December 2018 marked 20 years since the world fell in love with William Shakespeare all over again. Joseph Fiennes’ charming portrayal as the winsome Bard in Shakespeare in Love broke hearts and box offices in equal measure. Gwyneth Paltrow, Dame Judi Dench and Geoffrey Rush walked off with acting Oscars, alongside the Best Picture and three other categories. In 1998, Shakespeare in Love proved an enchanting, witty and sweet-hearted megahit.
At the time, it all felt rather plausible; we were swept along by the characters’ ingenious naivety in a film of endearing loveliness. The settings were broadly accurate, namechecking The Rose for Shakespeare purists, the Oscar-winning Elizabethan costumes believably enthralling. Why couldn’t Shakespeare have suffered writers-block scribing Romeo and Juliet? And what hot-blooded young playwright could possibly resist Gwyneth Paltrow’s heavenly Viola? Back then, along with just about everybody else, I really didn’t care that the story was utter codswallop.
In recent years I’ve grown to despise the film, not because it’s lost its emotional sheen over time, but that it’s such an awfully inaccurate portrayal of the William Shakespeare I’ve come to know. But how have I come to know him, you may rightly ask? Certainly not from ‘the historical record,’ for basically nothing remains that gives any insight into the machinations of this great man. I know him from the most personal—and most overlooked—body of work that Shakespeare left us. Whilst he wrote his timeless, epic plays to earn a living, he wrote his personal sonnets to express his loves, jealousies and frustrations. I’ve come to learn that William Shakespeare’s sonnets are the diary of his heart.
After deep interrogation of the sonnets, I feel it’s impossible to conclude that William Shakespeare was anything other than a sex-charged bi-sexual.
In 2016 I set about ‘translating’ Shakespeare’s sonnets into contemporary English, driven in part by my personal inability to understand what he was actually talking about. I found the language intoxicating, the tight metre and rhyme hammering out these beguiling poems, but I knew I was missing the subtleties, the innuendos, and—most importantly—the heartfelt meanings the Bard was expressing. I spent a year interrogating and interpreting this most personal of diaries. Through it, I felt I was getting under the skin of William Shakespeare, sympathising with his situation as societal norms forced him to suppress his true desires. And for that reason, Shakespeare in Love now jars.
The film rightly depicts the young William having an extra-marital affair in London, yet its simplistic boy-meets-unavailable-girl sentimentality fudges the reality of the lascivious mess William Shakespeare got himself in to. He had two lovers, but neither was the white-faced and sweet-smiling Gwyneth Paltrow. One was an aristocratic male, the other a bawdy black lady. After deep interrogation of the sonnets, I feel it’s impossible to conclude that William Shakespeare was anything other than a sex-charged bi-sexual. I’m not alone in drawing this conclusion. Don Paterson OBE, one of Britain’s finest current poets, and, like me, a middle-aged straight guy without an axe to grind, addresses the topic in his jovial critique, Reading Shakespeare’s Sonnets. ‘Of course he was gay,’ Paterson quickly declares. Some may find this assertion outrageous and ridiculous, yet it’s hardly without precedent. A genius creative theatrical luvvie who happens to be gay? Who’d have thought it, eh?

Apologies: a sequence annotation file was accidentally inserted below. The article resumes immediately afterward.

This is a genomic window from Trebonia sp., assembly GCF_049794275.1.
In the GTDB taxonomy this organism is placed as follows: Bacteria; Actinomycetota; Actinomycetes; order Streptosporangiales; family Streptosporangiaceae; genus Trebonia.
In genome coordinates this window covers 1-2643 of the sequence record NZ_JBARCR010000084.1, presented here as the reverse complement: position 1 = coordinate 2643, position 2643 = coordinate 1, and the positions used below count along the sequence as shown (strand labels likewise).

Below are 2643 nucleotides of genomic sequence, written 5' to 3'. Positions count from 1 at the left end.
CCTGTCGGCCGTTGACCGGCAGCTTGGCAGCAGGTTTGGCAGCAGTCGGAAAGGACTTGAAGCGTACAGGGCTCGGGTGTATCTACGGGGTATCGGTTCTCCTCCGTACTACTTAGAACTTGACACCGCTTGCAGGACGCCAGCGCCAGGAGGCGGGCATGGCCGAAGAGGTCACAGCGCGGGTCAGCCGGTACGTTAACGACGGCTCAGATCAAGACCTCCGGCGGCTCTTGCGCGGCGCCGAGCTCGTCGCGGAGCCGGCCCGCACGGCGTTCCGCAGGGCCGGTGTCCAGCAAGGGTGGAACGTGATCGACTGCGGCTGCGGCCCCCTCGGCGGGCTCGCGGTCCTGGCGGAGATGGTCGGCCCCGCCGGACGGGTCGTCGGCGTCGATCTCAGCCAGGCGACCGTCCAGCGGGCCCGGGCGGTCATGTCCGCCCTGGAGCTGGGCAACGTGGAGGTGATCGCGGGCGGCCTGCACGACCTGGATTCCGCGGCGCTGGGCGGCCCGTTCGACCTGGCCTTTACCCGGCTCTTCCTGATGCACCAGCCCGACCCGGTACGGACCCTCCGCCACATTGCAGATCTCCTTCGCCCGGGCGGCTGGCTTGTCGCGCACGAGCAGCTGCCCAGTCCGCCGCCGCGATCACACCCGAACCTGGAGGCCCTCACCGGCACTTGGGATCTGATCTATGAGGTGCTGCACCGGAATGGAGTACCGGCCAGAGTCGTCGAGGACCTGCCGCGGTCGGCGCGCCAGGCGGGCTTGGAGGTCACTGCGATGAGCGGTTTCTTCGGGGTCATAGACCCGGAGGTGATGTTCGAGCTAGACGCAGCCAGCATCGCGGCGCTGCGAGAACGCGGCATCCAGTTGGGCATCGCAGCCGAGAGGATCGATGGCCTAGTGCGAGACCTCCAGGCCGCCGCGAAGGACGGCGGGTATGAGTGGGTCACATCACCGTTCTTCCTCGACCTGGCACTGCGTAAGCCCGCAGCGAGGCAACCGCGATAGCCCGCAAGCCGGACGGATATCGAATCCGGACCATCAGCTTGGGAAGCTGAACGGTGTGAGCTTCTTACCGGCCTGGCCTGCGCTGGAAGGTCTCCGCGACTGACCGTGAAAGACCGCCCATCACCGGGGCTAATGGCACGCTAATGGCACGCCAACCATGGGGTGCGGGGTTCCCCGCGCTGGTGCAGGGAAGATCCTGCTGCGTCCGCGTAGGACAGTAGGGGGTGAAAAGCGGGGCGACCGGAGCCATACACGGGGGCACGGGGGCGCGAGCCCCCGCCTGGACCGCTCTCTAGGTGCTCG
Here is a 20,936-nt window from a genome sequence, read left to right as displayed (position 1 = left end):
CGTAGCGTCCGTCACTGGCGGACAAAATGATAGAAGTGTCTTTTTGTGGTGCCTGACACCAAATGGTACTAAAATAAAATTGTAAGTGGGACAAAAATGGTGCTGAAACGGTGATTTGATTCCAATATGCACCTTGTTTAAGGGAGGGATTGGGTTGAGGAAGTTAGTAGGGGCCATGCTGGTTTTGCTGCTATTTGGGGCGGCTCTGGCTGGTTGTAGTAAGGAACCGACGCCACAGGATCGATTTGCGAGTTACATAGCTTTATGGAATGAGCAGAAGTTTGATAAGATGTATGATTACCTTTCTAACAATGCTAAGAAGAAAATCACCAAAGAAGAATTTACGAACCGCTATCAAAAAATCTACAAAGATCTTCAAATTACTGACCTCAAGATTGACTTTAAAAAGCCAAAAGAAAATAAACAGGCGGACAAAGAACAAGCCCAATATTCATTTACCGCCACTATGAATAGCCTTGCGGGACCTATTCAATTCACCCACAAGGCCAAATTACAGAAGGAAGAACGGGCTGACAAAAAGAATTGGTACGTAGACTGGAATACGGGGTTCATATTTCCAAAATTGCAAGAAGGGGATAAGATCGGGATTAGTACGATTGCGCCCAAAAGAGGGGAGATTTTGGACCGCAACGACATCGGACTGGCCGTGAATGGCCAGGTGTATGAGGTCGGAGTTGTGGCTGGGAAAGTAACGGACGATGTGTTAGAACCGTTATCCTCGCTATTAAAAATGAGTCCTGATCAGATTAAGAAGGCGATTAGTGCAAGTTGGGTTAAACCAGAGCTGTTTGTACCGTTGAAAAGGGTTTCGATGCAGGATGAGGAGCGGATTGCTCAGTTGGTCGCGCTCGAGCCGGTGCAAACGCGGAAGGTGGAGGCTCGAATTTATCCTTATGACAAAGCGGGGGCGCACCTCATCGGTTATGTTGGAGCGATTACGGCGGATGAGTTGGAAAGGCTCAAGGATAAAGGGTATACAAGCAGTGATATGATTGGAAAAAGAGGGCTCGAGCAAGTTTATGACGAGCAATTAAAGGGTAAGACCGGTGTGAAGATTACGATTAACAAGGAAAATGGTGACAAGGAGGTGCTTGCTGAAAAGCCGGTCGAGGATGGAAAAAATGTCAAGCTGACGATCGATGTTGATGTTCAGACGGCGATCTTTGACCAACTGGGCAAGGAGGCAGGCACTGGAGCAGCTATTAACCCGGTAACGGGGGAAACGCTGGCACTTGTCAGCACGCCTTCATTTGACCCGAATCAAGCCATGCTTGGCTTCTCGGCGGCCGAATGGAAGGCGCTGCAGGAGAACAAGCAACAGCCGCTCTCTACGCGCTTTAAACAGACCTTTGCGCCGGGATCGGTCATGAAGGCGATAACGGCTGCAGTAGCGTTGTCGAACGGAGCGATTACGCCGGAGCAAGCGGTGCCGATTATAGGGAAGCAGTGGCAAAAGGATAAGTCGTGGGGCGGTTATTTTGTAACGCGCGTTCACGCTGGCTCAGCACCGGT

The lion’s share of the sonnets—18 to 126—recount love, rejection and sexual desire for a young, attractive nobleman
‘The Dark Lady’ of sonnets 127 to 152 has also been brushed aside. There was certainly no room in the script of Shakespeare in Love for a promiscuous black lady. It’s been suggested she’s the ‘dark lady’ due to her having black hair, but Shakespeare is far clearer than that. ‘…her breasts are dun…’ he tells us (dun means brown, as in dun cow). Her eyes are ‘raven black’ and ‘if hair be wires, black wires grow on her head.’ She sounds black to me. London was a mighty port, with people from all over the world, so such a relationship was wholly viable. But what a mess he quickly got into: ‘Th’expense of Spirit in a waste of shame is lust in action, and till action, lust is perjured…’ William Shakespeare just couldn’t stop himself.
Throw in the fact he had a shot-gun wedding to a woman eight years his senior after getting her pregnant when he was just 17, and the sentiments expressed throughout the sonnets quickly make sense.
20 years ago, Shakespeare in Love turned a blind eye to these sentiments. My hope is Kenneth Branagh’s portrayal of Shakespeare’s final years in Stratford in the Ben Elton-scripted All Is True might just right the wrongs of Shakespeare in Love. The omens appear good: Ben Elton clearly ‘gets’ Shakespeare, as the acutely-observed gags in Upstart Crow reveal, and casting Sir Ian McKellen as Henry Wriothesley proved a masterstroke.
It’s time the world came to accept who William Shakespeare told us he was. All Is True might just help do that. Fingers crossed.
James Anthony has rewritten Shakespeare's series of poems as sonnets using modern language. Shakespeare's Sonnets, Retold, is available now.